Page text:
All eyes are on the New Hanover Community Endowment, created by the sale of New Hanover Regional Medical Center to “improve the health, education, safety, and economic opportunity of every person in our community.”
With $1.25 billion, the Endowment has the financial means to transform our community through strategic grantmaking.
A good question has been raised: Are local nonprofits ready for all that money? *
I’ll provide my answer in two parts.
Are individual organizations ready to effectively administer Endowment funds?
Probably not. And I’m proud to say so. Because we are lean. Nothing is wasted.
We don’t have extra accounting people sitting around waiting for money to count, carry more insurance than we need, or have a parking lot full of vehicles that aren’t used. We keep infrastructure to a minimum.
To administer significantly more money efficiently and effectively, we need to build up our infrastructure. I speak from experience.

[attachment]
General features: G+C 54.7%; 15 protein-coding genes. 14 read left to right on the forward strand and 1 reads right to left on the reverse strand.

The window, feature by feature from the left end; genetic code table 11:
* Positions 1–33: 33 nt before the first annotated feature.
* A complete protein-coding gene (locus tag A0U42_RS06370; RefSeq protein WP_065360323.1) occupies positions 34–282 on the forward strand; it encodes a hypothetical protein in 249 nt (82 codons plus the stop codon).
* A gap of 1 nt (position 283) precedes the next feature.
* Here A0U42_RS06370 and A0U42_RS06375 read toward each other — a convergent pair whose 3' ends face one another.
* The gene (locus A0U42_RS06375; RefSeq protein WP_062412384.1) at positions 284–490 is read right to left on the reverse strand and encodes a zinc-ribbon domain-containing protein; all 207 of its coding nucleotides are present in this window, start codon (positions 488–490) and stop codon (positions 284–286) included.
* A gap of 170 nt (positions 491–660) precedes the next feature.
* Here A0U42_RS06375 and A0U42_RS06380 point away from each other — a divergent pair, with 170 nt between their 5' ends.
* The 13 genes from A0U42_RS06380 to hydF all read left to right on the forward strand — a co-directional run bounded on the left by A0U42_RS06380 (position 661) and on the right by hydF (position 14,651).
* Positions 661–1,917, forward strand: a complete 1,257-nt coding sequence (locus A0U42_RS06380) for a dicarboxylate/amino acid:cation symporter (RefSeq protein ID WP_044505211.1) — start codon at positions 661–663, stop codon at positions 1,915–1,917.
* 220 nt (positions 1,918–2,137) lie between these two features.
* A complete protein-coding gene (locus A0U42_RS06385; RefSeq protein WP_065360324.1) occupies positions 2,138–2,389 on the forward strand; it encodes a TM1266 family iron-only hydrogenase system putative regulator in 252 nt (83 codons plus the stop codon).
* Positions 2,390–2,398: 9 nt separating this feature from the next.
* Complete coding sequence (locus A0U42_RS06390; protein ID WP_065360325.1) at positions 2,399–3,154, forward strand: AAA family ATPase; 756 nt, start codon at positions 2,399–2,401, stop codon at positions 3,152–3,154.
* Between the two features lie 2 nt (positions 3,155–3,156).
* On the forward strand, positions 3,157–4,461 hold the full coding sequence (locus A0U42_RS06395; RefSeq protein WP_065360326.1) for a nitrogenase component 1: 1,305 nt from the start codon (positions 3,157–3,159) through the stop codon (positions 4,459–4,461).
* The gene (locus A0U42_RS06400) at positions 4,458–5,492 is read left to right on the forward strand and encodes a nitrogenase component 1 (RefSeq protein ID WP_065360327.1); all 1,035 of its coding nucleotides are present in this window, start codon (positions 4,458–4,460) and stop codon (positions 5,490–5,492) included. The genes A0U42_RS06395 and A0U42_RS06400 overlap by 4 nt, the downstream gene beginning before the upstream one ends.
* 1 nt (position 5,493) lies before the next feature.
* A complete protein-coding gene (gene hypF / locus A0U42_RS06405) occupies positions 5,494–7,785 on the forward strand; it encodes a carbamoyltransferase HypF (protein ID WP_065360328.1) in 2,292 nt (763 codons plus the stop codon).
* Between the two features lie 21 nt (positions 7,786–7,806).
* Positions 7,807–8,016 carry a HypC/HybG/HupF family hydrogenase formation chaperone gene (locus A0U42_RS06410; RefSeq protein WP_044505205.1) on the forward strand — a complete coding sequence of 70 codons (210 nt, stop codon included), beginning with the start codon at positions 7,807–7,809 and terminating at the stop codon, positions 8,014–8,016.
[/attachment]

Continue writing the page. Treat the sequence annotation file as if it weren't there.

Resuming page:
After Hurricane Florence, WARM received a flood of applications for home repair and, fortunately, a windfall of disaster recovery donations and grants from all over the country. We were as ready as we could be. We had grown by an average of 14% for over a decade. We had outstanding expertise on our staff and a strong volunteer base.
But we didn’t have the capacity to administer all those disaster funds quickly. We had to build it... Quickly!
Within a few months, we hired four more construction professionals, a homeowner services coordinator, and an accounting assistant. Then, we equipped them with tools, trailers, trucks, training, and computers. We rented a second office building, set up more advanced reporting and analysis systems, and helped establish disaster coalitions throughout our service area.
By building its capacity in the immediate aftermath of Hurricane Florence, WARM made the most of every penny from donations from individuals, churches, and corporations all over the country, government contracts, foundation grants, local restaurant share nights, a concert hosted by the City of Wilmington, and… our favorite, a lemonade stand run by children in the Devon Park neighborhood.
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